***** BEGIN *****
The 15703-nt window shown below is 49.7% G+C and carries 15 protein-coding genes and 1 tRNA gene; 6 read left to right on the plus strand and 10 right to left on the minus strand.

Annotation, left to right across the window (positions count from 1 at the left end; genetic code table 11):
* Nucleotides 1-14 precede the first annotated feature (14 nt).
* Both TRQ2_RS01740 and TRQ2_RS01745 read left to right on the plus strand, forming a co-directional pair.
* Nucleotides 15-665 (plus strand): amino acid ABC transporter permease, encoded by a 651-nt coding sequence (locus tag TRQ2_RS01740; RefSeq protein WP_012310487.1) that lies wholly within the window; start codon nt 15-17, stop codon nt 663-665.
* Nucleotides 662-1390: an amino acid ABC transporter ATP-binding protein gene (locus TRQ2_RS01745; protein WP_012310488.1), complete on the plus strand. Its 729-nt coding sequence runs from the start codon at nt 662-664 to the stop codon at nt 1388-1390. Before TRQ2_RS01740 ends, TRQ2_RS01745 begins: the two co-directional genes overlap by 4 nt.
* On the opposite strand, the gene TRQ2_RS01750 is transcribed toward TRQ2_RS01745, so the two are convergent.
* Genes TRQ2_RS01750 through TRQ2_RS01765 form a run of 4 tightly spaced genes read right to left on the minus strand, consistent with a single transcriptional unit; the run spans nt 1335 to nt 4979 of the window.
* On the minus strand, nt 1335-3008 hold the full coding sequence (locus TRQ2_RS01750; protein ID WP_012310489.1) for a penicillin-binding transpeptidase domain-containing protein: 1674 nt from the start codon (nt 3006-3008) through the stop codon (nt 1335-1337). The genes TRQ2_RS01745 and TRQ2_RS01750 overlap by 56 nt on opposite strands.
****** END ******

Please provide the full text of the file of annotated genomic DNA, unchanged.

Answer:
The 15703-nt window shown below is 49.7% G+C and carries 15 protein-coding genes and 1 tRNA gene; 6 read left to right on the plus strand and 10 right to left on the minus strand.

Annotation, left to right across the window (positions count from 1 at the left end; genetic code table 11):
* Nucleotides 1-14 precede the first annotated feature (14 nt).
* Both TRQ2_RS01740 and TRQ2_RS01745 read left to right on the plus strand, forming a co-directional pair.
* Nucleotides 15-665 (plus strand): amino acid ABC transporter permease, encoded by a 651-nt coding sequence (locus tag TRQ2_RS01740; RefSeq protein WP_012310487.1) that lies wholly within the window; start codon nt 15-17, stop codon nt 663-665.
* Nucleotides 662-1390: an amino acid ABC transporter ATP-binding protein gene (locus TRQ2_RS01745; protein WP_012310488.1), complete on the plus strand. Its 729-nt coding sequence runs from the start codon at nt 662-664 to the stop codon at nt 1388-1390. Before TRQ2_RS01740 ends, TRQ2_RS01745 begins: the two co-directional genes overlap by 4 nt.
* On the opposite strand, the gene TRQ2_RS01750 is transcribed toward TRQ2_RS01745, so the two are convergent.
* Genes TRQ2_RS01750 through TRQ2_RS01765 form a run of 4 tightly spaced genes read right to left on the minus strand, consistent with a single transcriptional unit; the run spans nt 1335 to nt 4979 of the window.
* On the minus strand, nt 1335-3008 hold the full coding sequence (locus TRQ2_RS01750; protein ID WP_012310489.1) for a penicillin-binding transpeptidase domain-containing protein: 1674 nt from the start codon (nt 3006-3008) through the stop codon (nt 1335-1337). The genes TRQ2_RS01745 and TRQ2_RS01750 overlap by 56 nt on opposite strands.